While hundreds of journalists have been kept for years in prison in Turkey on dubious charges, the Turkish government embarked on a training program for African media representatives during which media ethics and journalism were taught by controversial Islamist organizations.
A short-term training program for African journalists, officially known as the Africa Media Representatives Training Program (AFMED), was conducted by the African Researchers Association (AFAM), founded by former Ambassador Ahmet Kavas, who sympathized with the al-Qaeda terrorist organization.
Another contributor to the program was the Foundation for Human Rights and Freedoms and Humanitarian Relief (IHH), a front charity that was identified as an arms smuggler to radical terrorist groups in Syria and Libya. Other partners were listed as the African Coordination and Training Center (AKEM) of the corrupt Deniz Feneri charity, in cooperation with the Presidency for Turks Abroad and Related Communities (YTB) diaspora agency and the state-run Anatolia news agency (AA).
AFMED, focusing on early and mid-career professionals in the media sector, was held between October 21 and November 12, 2019 in Istanbul and Ankara. Turkish public broadcaster TRT, the government-funded Maarif Foundation and the SETA Foundation, which profiled Turkish journalists working for foreign media outlets, also contributed to the program, during which attendees spent three weeks in Turkey.
AFAM, the main organizer of the AFMED program, was founded and led by Kavas, the former Turkish ambassador to Chad between 2013-2015. In February 2013 he faced criticism after declaring on Twitter that “Al-Qaeda is not a terrorist organization” and accusing France of intentionally exaggerating the terrorist threat in Mali. His posts were interpreted by lawmakers and journalists to mean that he viewed the global terror group as a legitimate resistance movement.
“The word ‘terror’ is a French invention. Not the work of Muslims,” he also tweeted as French forces entered Mali in a bid to halt the encroaching Islamist fighters. Turkish lawmakers launched a parliamentary inquiry aimed at forcing the ambassador to explain himself and his sympathies for al-Qaeda.
The second partner of the project, AKEM, is the center of the Deniz Feneri Foundation. In September 2008 a German court convicted three Turkish men involved in the charity of siphoning off donations. The trio was accused of 200 counts of embezzlement and admitted to taking 18.6 million euros in cash from the bank accounts of the German branch of Deniz Feneri.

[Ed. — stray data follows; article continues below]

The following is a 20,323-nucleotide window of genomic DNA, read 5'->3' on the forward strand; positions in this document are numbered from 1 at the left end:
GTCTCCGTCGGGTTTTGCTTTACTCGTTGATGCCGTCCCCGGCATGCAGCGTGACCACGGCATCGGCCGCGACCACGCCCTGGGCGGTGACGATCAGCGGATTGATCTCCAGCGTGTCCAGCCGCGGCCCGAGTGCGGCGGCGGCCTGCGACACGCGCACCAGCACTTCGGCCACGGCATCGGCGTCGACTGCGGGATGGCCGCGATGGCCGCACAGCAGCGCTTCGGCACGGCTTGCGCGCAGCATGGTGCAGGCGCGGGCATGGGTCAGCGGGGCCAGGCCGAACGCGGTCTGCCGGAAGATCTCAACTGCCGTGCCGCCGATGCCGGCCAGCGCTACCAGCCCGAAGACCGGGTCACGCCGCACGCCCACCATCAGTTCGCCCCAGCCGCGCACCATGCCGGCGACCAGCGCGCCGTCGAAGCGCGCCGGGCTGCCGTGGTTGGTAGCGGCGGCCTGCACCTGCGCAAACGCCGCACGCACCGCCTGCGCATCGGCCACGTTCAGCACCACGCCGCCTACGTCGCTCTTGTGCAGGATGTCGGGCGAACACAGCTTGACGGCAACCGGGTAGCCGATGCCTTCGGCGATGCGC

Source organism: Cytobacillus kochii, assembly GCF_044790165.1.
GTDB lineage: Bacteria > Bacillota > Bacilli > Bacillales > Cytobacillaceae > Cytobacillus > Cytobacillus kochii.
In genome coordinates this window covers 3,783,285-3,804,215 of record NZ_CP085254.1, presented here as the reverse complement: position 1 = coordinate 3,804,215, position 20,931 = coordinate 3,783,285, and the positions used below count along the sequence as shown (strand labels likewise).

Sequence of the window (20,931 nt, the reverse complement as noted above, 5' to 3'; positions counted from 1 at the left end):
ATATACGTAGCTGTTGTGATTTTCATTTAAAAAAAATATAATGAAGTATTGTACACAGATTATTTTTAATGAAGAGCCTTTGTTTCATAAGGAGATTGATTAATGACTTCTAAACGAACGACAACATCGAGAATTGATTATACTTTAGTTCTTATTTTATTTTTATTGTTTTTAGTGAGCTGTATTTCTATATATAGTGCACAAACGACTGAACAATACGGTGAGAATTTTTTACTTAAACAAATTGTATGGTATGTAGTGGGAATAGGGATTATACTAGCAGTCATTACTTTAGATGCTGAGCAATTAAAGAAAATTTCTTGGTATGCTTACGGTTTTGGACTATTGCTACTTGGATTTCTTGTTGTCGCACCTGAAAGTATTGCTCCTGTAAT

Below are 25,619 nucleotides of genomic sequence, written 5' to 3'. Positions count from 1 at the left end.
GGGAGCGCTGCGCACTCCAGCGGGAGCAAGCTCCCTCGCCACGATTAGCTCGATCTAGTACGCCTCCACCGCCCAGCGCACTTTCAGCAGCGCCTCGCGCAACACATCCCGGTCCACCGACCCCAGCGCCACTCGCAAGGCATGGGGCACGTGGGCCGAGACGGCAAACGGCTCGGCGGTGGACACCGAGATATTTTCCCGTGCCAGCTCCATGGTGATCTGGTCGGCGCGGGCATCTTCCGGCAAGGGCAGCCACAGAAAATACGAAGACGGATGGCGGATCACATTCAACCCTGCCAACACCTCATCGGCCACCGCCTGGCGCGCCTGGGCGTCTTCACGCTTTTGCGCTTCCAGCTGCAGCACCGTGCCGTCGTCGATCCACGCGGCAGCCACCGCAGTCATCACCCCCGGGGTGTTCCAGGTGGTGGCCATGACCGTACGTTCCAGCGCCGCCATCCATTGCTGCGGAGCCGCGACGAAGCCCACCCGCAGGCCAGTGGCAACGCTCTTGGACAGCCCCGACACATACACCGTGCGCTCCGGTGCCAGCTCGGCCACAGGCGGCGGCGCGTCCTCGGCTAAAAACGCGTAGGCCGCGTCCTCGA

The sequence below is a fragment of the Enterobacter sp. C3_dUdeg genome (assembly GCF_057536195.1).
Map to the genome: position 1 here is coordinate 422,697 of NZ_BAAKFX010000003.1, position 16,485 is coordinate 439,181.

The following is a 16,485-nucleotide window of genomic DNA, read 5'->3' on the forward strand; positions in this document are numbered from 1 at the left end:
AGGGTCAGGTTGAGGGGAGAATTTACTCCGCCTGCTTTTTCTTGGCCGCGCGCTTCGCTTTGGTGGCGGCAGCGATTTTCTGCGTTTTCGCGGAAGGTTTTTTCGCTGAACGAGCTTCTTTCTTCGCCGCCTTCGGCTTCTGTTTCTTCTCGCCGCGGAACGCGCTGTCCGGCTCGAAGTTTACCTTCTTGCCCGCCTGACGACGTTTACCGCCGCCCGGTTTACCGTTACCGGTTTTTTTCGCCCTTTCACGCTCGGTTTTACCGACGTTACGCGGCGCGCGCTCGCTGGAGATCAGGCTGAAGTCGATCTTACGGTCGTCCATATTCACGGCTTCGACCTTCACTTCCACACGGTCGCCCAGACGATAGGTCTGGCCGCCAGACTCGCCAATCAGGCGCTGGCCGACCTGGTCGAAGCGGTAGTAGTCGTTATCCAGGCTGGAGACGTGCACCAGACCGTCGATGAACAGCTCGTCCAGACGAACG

According to the investigation, the donations were sought through advertisements on the Internet, in the press and on private Turkish television channel Kanal 7, which broadcast images of human suffering in Turkey, Pakistan and other nations. Furthermore, German police established that donations in Germany to Deniz Feneri had totaled 41 million euros from early 2002 until the end of April 2007, when the inquiry into the charity became public.
Kanal 7 is owned by the Albayrak family, known to have close ties to Turkish President Recep Tayyip Erdoğan and his ruling Justice and Development Party (AKP).
AFMED was attended by 20 participants from Algeria, Morocco, Tunisia, Libya, Chad, Ethiopia, South Africa, Kenya, Mali, Niger, Nigeria, Senegal, Somalia and Sudan. According to its web page, the program aimed to enhance mutual cooperation between Turkey and African countries by supporting experience-sharing in the field of media. To ensure this, it “offers both practical and theoretical training of 3 weeks’ duration and includes stakeholders’ visits, internship opportunities in the leading institutions of Turkey.”
Besides knowledge-sharing-based seminars and courses, the program also “provided [an] opportunity to empower cultural interaction through additional cultural events and city tours in Istanbul and Ankara.”
During the project, African journalists were trained in social media, digital and Internet journalism, information gathering and sourcing, media economics, photography, interview techniques, terrorism, energy, Turkish foreign policy and humanitarian diplomacy.
However, the African journalists were briefed on Turkey’s humanitarian initiatives by IHH Deputy Chairman Hüseyin Oruç, who had previously talked about the importance of armed factions in jihadist movements by using an example from the Bangsamoro Islamic Armed Forces (BIAF), the armed wing of the Moro Islamic Liberation Front (MILF) in the Philippines. The IHH was accused of smuggling arms to al-Qaeda-affiliated jihadists in Syria and Libya and acts as a revolving door for installing religious fanatics and zealots in government jobs with the help of the Turkish president’s family enterprise.
Recently, a joint report by eight international press freedom and journalism organizations underscored the depth of Turkey’s now three-year-long crackdown on the media. The report called on the Turkish government to release all jailed journalists, stop the arbitrary persecution of the press, revise anti-terror and defamation laws and end political interference in the judiciary.